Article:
beamer

See also: Beamer

Contents

EnglishEdit

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Wikipedia

PronunciationEdit

EtymologyEdit

beam +‎ -er. The term is sometimes used (by non-native speakers) because German and Dutch use the word beamer for that purpose and it appears English (it is a pseudo-anglicism).

NounEdit

beamer ‎(plural beamers)

  1. (cricket) A ball, presumed to have been bowled accidentally, that does not bounce, but passes the batsman at head height.
  2. (chiefly by non-native speakers) A projector.
    • 2004, John Rodney Turner, Managing Web Projects[1], ISBN 0566085674, page 210:
      The plan can be projected on to a white board, [] or by using a beamer (data projector).
  3. Alternative letter-case form of Beamer ‎(BMW car)
  4. (Can we verify(+) this sense?) Alternative letter-case form of Beamer ‎(employee of IBM)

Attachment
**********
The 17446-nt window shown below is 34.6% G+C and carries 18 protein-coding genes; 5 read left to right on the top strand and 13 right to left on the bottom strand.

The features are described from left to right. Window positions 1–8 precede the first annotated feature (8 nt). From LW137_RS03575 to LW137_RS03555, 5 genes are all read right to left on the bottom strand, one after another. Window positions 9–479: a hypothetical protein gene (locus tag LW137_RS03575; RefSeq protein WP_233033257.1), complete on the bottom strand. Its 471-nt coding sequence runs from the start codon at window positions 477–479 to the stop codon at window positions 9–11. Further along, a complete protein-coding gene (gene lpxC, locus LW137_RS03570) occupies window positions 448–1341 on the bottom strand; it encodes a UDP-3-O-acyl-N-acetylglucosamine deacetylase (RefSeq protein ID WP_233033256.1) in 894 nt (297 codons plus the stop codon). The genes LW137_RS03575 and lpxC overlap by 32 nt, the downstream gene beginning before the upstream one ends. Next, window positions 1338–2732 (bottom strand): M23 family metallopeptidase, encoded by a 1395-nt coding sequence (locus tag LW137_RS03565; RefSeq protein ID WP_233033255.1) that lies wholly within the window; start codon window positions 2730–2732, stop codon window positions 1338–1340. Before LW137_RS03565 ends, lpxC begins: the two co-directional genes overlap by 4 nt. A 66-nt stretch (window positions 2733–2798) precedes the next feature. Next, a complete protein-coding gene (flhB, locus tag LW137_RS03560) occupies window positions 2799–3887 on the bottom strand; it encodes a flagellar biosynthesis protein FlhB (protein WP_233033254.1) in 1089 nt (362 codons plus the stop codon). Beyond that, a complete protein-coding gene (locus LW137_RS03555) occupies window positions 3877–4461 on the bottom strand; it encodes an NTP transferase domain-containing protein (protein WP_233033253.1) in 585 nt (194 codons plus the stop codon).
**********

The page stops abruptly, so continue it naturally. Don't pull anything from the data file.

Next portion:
• 1986 March 22, “Schenectady Gazette”, in (Please provide the title of the work)[2]:
      ...nearby apartment complexes are dubbed "beamer Barracks" for their yuppie "beamer" — or IBM — occupants
    • 1997 August 18, Jan S., “Re: Funny IBM stuff from Katza”, in misc.writing, Usenet[3]:
      It's a shame he wasn't around when one of his best buddies said to a room full of beamers that something (what they'd just offered to a customer) ought to make the customer "as happy as two snakes fuckin' in a bucket of snot".

SynonymsEdit


DutchEdit

Etymology 1Edit

beamen ‎(to assent) +‎ -er ‎(-er)

PronunciationEdit

NounEdit

beamer m ‎(plural beamers, diminutive beamertje n)

  1. A consenter, who assents to a statement

Etymology 2Edit

A pseudo-anglicism.

PronunciationEdit

  • (file)
  • IPA(key): /ˈbi.mər/
  • Hyphenation: bea‧mer

NounEdit

beamer m ‎(plural beamers, diminutive beamertje n)

  1. A video projector

AnagramsEdit

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